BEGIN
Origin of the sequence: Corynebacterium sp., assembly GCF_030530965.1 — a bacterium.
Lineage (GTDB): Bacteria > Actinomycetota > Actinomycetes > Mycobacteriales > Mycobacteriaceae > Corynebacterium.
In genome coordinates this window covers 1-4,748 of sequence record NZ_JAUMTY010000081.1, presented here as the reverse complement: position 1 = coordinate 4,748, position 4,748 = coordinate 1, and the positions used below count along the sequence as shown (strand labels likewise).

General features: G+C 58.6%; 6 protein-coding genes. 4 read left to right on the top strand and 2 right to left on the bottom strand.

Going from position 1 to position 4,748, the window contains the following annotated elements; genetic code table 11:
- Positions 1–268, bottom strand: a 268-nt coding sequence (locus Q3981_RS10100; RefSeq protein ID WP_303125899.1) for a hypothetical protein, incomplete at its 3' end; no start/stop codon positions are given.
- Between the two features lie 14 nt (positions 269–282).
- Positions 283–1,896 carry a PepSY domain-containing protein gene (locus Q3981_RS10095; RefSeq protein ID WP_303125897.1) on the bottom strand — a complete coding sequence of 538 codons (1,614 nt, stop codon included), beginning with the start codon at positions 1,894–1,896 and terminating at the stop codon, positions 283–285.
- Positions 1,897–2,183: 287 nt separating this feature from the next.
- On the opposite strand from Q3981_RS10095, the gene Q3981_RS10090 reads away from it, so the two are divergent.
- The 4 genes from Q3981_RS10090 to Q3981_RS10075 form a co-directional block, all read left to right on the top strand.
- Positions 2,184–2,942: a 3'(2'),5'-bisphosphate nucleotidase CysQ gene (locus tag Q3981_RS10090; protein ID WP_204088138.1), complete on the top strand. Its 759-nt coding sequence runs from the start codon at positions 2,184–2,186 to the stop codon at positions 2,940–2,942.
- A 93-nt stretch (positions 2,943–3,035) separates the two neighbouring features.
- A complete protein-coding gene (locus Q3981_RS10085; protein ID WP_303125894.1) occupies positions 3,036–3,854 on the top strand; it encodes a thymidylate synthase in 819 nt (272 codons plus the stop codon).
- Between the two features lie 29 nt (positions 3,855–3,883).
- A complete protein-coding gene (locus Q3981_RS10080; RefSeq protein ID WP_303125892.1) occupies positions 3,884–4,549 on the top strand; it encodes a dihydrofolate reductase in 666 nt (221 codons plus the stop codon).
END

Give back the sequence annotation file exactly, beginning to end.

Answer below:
Origin of the sequence: Corynebacterium sp., assembly GCF_030530965.1 — a bacterium.
Lineage (GTDB): Bacteria > Actinomycetota > Actinomycetes > Mycobacteriales > Mycobacteriaceae > Corynebacterium.
In genome coordinates this window covers 1-4,748 of sequence record NZ_JAUMTY010000081.1, presented here as the reverse complement: position 1 = coordinate 4,748, position 4,748 = coordinate 1, and the positions used below count along the sequence as shown (strand labels likewise).

General features: G+C 58.6%; 6 protein-coding genes. 4 read left to right on the top strand and 2 right to left on the bottom strand.

Going from position 1 to position 4,748, the window contains the following annotated elements; genetic code table 11:
- Positions 1–268, bottom strand: a 268-nt coding sequence (locus Q3981_RS10100; RefSeq protein ID WP_303125899.1) for a hypothetical protein, incomplete at its 3' end; no start/stop codon positions are given.
- Between the two features lie 14 nt (positions 269–282).
- Positions 283–1,896 carry a PepSY domain-containing protein gene (locus Q3981_RS10095; RefSeq protein ID WP_303125897.1) on the bottom strand — a complete coding sequence of 538 codons (1,614 nt, stop codon included), beginning with the start codon at positions 1,894–1,896 and terminating at the stop codon, positions 283–285.
- Positions 1,897–2,183: 287 nt separating this feature from the next.
- On the opposite strand from Q3981_RS10095, the gene Q3981_RS10090 reads away from it, so the two are divergent.
- The 4 genes from Q3981_RS10090 to Q3981_RS10075 form a co-directional block, all read left to right on the top strand.
- Positions 2,184–2,942: a 3'(2'),5'-bisphosphate nucleotidase CysQ gene (locus tag Q3981_RS10090; protein ID WP_204088138.1), complete on the top strand. Its 759-nt coding sequence runs from the start codon at positions 2,184–2,186 to the stop codon at positions 2,940–2,942.
- A 93-nt stretch (positions 2,943–3,035) separates the two neighbouring features.
- A complete protein-coding gene (locus Q3981_RS10085; protein ID WP_303125894.1) occupies positions 3,036–3,854 on the top strand; it encodes a thymidylate synthase in 819 nt (272 codons plus the stop codon).
- Between the two features lie 29 nt (positions 3,855–3,883).
- A complete protein-coding gene (locus Q3981_RS10080; RefSeq protein ID WP_303125892.1) occupies positions 3,884–4,549 on the top strand; it encodes a dihydrofolate reductase in 666 nt (221 codons plus the stop codon).